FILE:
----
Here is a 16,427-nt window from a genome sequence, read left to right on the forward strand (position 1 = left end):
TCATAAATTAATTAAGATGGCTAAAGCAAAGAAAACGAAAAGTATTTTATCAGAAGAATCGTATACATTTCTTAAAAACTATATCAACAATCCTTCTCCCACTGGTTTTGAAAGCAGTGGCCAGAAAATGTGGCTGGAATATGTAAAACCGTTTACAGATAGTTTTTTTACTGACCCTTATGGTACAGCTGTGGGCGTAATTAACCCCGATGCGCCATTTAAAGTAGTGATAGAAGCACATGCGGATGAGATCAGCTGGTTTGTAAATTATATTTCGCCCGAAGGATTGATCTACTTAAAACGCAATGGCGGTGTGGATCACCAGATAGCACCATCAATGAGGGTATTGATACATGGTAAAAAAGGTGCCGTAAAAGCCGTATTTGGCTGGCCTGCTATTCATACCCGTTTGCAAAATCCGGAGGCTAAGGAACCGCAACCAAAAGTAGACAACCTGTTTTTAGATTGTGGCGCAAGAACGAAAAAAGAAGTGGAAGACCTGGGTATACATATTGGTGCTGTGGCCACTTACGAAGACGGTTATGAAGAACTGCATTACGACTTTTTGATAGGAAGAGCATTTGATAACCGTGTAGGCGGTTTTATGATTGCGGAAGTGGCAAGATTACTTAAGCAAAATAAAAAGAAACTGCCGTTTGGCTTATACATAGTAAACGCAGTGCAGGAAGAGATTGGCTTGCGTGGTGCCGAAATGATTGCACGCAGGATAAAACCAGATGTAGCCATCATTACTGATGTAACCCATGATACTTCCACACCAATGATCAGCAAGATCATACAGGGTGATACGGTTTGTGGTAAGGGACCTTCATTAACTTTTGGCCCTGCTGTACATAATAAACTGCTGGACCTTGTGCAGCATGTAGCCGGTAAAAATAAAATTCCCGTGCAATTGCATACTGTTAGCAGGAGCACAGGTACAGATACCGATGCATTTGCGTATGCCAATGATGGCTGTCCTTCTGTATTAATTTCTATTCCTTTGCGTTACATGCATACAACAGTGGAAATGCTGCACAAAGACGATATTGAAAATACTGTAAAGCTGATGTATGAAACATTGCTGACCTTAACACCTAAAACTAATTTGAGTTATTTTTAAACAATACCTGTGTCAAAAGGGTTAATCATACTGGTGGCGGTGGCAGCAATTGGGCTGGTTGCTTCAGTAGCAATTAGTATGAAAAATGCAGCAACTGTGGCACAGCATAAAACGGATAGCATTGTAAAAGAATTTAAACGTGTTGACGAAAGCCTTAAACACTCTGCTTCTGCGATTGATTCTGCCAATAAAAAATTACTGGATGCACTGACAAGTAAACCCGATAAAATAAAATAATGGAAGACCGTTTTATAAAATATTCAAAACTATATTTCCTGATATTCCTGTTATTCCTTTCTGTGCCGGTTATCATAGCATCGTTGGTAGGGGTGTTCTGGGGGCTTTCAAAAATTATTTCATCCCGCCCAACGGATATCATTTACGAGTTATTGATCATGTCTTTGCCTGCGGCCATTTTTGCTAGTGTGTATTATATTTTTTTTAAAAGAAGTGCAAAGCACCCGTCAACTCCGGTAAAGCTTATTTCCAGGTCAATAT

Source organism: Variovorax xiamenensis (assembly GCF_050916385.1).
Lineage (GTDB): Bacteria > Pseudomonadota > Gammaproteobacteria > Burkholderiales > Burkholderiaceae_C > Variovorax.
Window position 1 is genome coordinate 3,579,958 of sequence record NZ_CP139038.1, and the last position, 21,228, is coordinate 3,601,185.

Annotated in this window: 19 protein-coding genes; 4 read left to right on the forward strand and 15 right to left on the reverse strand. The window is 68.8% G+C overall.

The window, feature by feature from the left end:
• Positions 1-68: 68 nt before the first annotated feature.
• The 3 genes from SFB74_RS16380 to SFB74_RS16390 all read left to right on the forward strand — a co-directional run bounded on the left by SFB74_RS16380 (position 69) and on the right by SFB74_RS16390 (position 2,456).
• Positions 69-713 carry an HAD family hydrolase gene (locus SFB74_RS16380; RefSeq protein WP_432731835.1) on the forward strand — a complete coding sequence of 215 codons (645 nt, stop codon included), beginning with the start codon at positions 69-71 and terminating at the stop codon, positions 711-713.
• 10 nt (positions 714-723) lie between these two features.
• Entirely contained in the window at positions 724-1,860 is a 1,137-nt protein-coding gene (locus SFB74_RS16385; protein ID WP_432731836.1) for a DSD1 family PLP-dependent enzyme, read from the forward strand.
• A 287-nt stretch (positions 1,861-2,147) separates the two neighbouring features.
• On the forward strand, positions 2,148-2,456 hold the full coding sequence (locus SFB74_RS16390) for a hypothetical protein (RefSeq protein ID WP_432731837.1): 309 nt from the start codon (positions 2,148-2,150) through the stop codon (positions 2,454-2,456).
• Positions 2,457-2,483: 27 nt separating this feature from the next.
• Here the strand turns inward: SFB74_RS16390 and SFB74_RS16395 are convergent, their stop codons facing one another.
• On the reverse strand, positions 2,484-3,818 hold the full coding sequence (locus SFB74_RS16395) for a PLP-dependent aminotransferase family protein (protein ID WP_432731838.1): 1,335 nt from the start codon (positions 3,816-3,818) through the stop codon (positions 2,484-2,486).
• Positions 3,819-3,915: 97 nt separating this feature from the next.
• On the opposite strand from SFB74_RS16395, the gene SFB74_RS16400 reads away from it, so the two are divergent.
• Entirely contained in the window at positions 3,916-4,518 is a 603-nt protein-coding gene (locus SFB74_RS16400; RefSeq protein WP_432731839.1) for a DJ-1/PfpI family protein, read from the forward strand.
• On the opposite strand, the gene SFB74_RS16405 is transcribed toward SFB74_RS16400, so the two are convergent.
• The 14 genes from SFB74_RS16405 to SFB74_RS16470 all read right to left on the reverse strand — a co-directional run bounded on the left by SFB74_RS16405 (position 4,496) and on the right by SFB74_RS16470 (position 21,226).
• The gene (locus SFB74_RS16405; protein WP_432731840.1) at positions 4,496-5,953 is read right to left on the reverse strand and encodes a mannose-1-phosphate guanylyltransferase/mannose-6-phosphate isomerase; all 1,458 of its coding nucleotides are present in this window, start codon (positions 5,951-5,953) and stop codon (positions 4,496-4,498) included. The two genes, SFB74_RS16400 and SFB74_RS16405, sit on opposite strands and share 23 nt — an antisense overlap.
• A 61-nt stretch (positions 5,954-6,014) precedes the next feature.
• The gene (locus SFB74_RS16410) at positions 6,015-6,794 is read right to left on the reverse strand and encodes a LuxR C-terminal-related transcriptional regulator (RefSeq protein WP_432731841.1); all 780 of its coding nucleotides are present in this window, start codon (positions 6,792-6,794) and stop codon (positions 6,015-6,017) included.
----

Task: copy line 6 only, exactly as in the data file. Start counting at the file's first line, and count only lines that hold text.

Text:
Annotated in this window: 19 protein-coding genes; 4 read left to right on the forward strand and 15 right to left on the reverse strand. The window is 68.8% G+C overall.